Area Forecast Discussion
Issued by NWS Twin Cities, MN

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FXUS63 KMPX 160856
AFDMPX

Area Forecast Discussion
National Weather Service Twin Cities/Chanhassen MN
356 AM CDT Mon Apr 16 2018

.SHORT TERM...(Today and tonight)
Issued at 330 AM CDT Mon Apr 16 2018

The main concern in the short term is clearing trend and light
snow threat early.

Water vapor imagery showing well defined vorticity maxima rotating
around upper circulation over east central MN this morning. Enough
lift and remaining moisture to continue to generate some light
snow/flurries over the southeast. Still have moisture wrapping
around the circulation over northeast MN and some of that moisture
continues to spill to the southwest over the remainder of eastern
MN. Looks to be mainly flurries, but still could see a weaker
snowband develop into the early morning. Dont expect any
significant accumulation however. Clouds are expected to remain
over the eastern areas today, under the cyclonic flow and CAA. May
see a few breaks early but those are expected to fill in this
morning. Some clearing expected to the west into the afternoon,
and then eventually east into the evening. Clouds along with the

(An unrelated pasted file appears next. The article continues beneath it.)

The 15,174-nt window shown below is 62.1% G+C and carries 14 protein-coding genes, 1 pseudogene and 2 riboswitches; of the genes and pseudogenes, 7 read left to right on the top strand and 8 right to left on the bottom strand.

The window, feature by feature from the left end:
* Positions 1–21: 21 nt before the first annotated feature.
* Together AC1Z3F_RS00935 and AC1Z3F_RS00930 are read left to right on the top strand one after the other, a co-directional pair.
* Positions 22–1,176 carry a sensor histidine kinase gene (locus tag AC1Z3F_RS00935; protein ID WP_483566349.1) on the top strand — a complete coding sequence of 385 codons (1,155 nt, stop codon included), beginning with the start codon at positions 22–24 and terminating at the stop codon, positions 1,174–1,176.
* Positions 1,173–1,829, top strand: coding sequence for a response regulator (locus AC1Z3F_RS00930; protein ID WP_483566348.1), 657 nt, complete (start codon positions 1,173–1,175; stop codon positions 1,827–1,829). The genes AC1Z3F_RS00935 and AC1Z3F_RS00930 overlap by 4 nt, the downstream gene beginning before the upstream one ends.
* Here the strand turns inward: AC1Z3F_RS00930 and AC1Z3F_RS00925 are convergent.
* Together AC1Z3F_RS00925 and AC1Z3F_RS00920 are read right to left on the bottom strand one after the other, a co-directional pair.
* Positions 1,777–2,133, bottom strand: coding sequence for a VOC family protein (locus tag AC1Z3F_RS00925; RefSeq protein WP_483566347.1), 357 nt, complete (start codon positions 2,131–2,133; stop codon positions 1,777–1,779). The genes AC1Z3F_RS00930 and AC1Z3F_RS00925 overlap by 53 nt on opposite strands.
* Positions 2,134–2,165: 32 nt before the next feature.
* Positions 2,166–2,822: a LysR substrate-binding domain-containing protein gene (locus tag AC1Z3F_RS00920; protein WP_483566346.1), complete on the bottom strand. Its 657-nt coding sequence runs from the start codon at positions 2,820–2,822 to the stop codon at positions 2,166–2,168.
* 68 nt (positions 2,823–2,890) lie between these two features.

deep fresh snowpack will hold temperatures in the low to mid 30s.
Could see a 40 to the far west with clearing into the afternoon.
The surface ridge builds slowly east across the area during the
night providing mainly clear sky and temperatures in the upper
teens to low 20s.

.LONG TERM...(Tuesday through Sunday)
Issued at 330 AM CDT Mon Apr 16 2018

Tuesday through Wednesday Night...Focus remains on this portion of
the forecast as additional snow accumulations look more likely,
particularly for southern MN. Residual high pressure and a sharp
ridge axis will be in place for the start of and most of Tuesday,
continuing to shift east across the area. However, a longwave
trough axis will swing across the Rockies during the day on
Tuesday, helping develop an area of low pressure over eastern WY.
The low is expected to track to near Kansas City by midnight
Tuesday night then to eastern IA by daybreak Wednesday morning and
continuing to southern MI by Wednesday evening. This track,
south of MN/WI, along with cold temperatures in place not only
synoptically but aided by the existing snow pack and also plenty
of Pacific moisture accompanying this system, will help promote
wintry weather development over much of the area, especially in
southern MN. A large lobe of PV will quickly slide southeast from
western Canada, keeping the trough in a negative tilt as it nudges
the surface low to the east. This will aid in rather efficient
precipitation generation starting late Tuesday night through
Wednesday morning. While there looks to be some mixture of p-types
in this system, the prevailing p-type will be a high-moisture-
content snowfall. QPFs over southern MN will rise to around 0.75"
which will likely translate to 5-8" of snow in the southern 2
tiers of counties in the WFO MPX coverage area, dropping to around
2" of new snow accumulation in central MN, including the Twin